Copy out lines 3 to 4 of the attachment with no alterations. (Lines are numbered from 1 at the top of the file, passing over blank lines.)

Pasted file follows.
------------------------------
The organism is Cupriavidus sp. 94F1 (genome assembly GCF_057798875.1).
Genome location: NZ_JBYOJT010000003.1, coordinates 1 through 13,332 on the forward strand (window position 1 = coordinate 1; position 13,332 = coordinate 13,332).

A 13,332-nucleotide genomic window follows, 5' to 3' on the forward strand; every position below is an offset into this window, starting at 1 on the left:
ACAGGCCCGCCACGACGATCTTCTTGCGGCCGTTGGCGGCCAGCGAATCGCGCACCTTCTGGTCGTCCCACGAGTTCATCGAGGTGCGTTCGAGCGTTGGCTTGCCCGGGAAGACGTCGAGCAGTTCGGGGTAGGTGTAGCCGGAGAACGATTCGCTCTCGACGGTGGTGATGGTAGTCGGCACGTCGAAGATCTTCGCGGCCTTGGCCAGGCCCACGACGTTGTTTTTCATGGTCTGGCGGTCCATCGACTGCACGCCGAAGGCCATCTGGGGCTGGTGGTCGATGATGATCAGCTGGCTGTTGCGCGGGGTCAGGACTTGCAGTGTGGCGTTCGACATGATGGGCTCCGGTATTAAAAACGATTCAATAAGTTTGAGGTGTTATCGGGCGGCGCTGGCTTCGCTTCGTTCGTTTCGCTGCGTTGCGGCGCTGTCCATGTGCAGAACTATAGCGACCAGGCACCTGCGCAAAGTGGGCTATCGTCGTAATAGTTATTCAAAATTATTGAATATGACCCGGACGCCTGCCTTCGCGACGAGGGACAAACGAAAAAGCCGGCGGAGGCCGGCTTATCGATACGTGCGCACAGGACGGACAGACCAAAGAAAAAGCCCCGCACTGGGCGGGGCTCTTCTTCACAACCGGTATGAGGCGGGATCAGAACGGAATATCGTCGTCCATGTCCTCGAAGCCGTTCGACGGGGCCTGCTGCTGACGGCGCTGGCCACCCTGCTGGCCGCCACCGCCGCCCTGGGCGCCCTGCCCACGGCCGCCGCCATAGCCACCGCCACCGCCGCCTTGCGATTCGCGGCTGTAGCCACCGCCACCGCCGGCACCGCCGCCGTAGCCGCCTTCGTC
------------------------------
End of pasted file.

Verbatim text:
A 13,332-nucleotide genomic window follows, 5' to 3' on the forward strand; every position below is an offset into this window, starting at 1 on the left:
ACAGGCCCGCCACGACGATCTTCTTGCGGCCGTTGGCGGCCAGCGAATCGCGCACCTTCTGGTCGTCCCACGAGTTCATCGAGGTGCGTTCGAGCGTTGGCTTGCCCGGGAAGACGTCGAGCAGTTCGGGGTAGGTGTAGCCGGAGAACGATTCGCTCTCGACGGTGGTGATGGTAGTCGGCACGTCGAAGATCTTCGCGGCCTTGGCCAGGCCCACGACGTTGTTTTTCATGGTCTGGCGGTCCATCGACTGCACGCCGAAGGCCATCTGGGGCTGGTGGTCGATGATGATCAGCTGGCTGTTGCGCGGGGTCAGGACTTGCAGTGTGGCGTTCGACATGATGGGCTCCGGTATTAAAAACGATTCAATAAGTTTGAGGTGTTATCGGGCGGCGCTGGCTTCGCTTCGTTCGTTTCGCTGCGTTGCGGCGCTGTCCATGTGCAGAACTATAGCGACCAGGCACCTGCGCAAAGTGGGCTATCGTCGTAATAGTTATTCAAAATTATTGAATATGACCCGGACGCCTGCCTTCGCGACGAGGGACAAACGAAAAAGCCGGCGGAGGCCGGCTTATCGATACGTGCGCACAGGACGGACAGACCAAAGAAAAAGCCCCGCACTGGGCGGGGCTCTTCTTCACAACCGGTATGAGGCGGGATCAGAACGGAATATCGTCGTCCATGTCCTCGAAGCCGTTCGACGGGGCCTGCTGCTGACGGCGCTGGCCACCCTGCTGGCCGCCACCGCCGCCCTGGGCGCCCTGCCCACGGCCGCCGCCATAGCCACCGCCACCGCCGCCTTGCGATTCGCGGCTGTAGCCACCGCCACCGCCGGCACCGCCGCCGTAGCCGCCTTCGTC